Doping: what does the green light for Kamila Valieva mean?
Despite testing positive for a performance-enhancing drug, the International Court of Arbitration for Sport (CAS) ruled on Monday that Russian figure skating star Kamila Valieva will be allowed to compete for another Olympic gold in Beijing. However, even if she wins there will be no ceremony for the 15-year-old. Commentators point to fundamental problems with the way minors are treated in competitive sport.
A victim, not a perpetrator
Sme shows understanding for the decision:
“Let's face it, it's unlikely that a teenager would find instructions for experimenting with the heart medication trimetazidine on Tik-Tok. So the suspicions fall on the team entrusted with taking care of the 15-year-old. ... Teenage athletes are easy to find in countries that see collecting medals as part of the struggle for power. ... And no one is heartbroken when they fail to turn up at the next championship or Olympic Games, when they disappear after a brief career, mentally and physically broken. Such a state of affairs is reminiscent of a war with 15-year-old child soldiers.”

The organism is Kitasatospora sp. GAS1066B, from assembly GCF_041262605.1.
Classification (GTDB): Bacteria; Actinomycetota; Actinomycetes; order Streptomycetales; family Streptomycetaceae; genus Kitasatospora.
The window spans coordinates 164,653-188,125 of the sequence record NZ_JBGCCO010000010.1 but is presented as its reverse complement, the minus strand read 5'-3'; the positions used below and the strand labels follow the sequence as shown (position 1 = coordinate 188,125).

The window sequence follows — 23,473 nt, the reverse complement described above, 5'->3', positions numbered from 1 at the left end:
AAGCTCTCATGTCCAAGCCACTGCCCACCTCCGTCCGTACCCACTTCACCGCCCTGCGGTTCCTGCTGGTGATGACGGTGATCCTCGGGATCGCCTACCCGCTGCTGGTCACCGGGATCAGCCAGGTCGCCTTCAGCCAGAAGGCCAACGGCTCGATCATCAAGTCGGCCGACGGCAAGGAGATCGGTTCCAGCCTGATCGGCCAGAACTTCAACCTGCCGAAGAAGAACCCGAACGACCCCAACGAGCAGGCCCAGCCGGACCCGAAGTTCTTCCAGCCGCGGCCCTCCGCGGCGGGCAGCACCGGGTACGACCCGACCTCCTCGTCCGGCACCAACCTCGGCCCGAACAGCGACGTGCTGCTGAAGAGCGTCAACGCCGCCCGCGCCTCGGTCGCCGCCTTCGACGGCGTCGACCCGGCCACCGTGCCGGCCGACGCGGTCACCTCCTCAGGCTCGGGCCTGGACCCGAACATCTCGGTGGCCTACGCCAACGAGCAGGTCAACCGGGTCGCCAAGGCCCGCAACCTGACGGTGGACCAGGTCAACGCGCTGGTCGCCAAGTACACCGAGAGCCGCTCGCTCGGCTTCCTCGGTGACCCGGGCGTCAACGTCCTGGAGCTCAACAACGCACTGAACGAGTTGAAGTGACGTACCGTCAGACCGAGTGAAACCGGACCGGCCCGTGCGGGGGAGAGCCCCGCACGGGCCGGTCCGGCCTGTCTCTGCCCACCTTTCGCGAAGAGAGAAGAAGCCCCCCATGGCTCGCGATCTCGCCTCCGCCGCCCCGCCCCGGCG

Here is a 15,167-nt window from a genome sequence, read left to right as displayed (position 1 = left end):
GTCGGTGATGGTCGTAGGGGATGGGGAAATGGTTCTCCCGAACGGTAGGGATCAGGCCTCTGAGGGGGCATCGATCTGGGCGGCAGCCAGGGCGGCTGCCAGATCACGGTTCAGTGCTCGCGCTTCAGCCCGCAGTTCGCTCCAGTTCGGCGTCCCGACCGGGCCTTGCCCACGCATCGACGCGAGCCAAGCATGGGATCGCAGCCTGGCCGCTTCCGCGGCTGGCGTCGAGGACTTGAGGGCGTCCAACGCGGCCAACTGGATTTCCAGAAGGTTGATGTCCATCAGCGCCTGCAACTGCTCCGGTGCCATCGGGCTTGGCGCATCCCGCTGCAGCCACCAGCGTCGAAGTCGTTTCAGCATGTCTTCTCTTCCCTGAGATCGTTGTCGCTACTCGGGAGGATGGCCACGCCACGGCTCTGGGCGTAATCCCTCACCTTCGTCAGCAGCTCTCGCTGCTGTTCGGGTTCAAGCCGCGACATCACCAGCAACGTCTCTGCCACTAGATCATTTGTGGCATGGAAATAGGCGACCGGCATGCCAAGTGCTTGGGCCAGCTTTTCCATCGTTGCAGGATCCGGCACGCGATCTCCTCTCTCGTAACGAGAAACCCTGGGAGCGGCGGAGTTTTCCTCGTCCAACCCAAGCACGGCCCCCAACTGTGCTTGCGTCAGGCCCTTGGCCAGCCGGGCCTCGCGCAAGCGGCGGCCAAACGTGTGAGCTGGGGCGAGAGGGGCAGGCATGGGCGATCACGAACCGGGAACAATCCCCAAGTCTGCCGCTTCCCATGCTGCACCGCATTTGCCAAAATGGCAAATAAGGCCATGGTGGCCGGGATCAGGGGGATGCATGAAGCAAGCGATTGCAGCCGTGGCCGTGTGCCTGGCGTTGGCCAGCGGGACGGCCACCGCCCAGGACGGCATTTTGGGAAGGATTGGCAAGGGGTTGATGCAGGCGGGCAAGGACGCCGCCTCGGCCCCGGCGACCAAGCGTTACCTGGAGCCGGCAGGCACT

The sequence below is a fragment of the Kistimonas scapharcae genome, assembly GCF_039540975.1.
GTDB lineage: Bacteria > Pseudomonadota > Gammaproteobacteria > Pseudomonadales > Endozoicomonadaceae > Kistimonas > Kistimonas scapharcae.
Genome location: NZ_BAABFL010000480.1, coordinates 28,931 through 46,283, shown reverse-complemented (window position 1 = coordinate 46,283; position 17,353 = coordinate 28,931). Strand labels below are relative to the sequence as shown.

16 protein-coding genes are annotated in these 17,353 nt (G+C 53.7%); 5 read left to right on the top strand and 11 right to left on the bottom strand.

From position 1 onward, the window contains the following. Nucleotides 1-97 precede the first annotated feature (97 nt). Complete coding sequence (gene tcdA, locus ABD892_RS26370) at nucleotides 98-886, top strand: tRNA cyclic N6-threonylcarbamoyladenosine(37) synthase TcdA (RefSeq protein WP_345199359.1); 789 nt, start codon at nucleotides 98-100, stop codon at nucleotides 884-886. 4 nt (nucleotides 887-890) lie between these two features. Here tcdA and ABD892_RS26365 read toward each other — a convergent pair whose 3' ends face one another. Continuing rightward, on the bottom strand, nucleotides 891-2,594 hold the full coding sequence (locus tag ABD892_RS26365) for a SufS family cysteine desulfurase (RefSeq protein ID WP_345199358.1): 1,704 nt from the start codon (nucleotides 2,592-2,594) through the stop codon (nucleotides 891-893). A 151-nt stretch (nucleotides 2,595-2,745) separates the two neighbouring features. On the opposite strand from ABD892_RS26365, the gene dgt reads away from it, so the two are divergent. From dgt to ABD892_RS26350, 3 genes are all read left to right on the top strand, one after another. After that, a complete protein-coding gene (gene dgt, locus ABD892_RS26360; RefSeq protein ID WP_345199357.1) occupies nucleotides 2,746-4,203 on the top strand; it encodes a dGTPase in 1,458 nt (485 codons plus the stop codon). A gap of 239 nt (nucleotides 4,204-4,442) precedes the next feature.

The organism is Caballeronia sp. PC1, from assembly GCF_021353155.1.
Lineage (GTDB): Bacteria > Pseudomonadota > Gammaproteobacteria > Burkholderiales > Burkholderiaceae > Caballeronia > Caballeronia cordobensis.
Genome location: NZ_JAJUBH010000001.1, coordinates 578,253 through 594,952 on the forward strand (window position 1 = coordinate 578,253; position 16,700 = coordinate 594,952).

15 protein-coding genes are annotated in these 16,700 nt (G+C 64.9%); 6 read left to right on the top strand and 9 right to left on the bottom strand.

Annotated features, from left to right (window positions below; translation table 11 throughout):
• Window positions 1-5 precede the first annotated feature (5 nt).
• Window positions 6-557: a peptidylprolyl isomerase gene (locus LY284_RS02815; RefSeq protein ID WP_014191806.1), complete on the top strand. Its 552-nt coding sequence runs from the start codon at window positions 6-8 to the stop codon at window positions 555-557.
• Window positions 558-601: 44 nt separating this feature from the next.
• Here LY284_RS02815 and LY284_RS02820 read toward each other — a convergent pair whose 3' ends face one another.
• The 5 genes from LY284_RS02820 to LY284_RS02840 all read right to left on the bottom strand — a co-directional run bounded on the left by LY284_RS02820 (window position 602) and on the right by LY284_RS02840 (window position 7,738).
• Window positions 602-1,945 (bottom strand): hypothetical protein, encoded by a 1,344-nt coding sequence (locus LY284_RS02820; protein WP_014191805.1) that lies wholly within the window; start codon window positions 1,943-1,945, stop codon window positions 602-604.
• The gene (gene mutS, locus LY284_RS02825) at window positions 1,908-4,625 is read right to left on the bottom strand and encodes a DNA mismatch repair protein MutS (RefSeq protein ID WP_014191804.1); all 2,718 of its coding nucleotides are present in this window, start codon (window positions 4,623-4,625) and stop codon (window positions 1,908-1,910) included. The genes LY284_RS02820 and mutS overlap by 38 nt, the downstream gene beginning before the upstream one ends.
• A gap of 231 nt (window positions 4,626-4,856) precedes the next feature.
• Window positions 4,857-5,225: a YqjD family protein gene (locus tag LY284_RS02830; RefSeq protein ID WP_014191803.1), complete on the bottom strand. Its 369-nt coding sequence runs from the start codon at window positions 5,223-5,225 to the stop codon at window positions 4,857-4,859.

Green light for Russia's prodigy!
Commenting in the Echo of Moscow, author Dmitry Bykov is delighted:
“Like any child prodigy, Valieva transcends the laws of nature with her quadruple jumps. ... She achieves the impossible, which effectively means: Russia remains Russia. As [chess grandmaster] Joël Lautier brilliantly put it: For a difficult task, call a Chinese person, for an impossible one, call a Russian. You can harp on about the doping test, blame the coaches and doctors, and even point out mistakes with complete justification - but stopping Valieva now would be a worse mistake with unforeseeable consequences, including political ones. The CAS's decision will still be criticised and challenged, but now it is in force - one of those historic decisions that lift the spirits of an entire country for a long time.”
Sport as a dangerous space
Instead of having another discussion about doping, fair competition and clean sport, we should actually be talking about something completely different, emphasises the taz:
“About sport as a dangerous space for adolescents. Mental pressure, brutal training methods for adolescents that can have the effect of delaying puberty, or problematic relationships of trust between young people and their coaches that can culminate in sexualised violence - these are the issues that sport has to deal with.”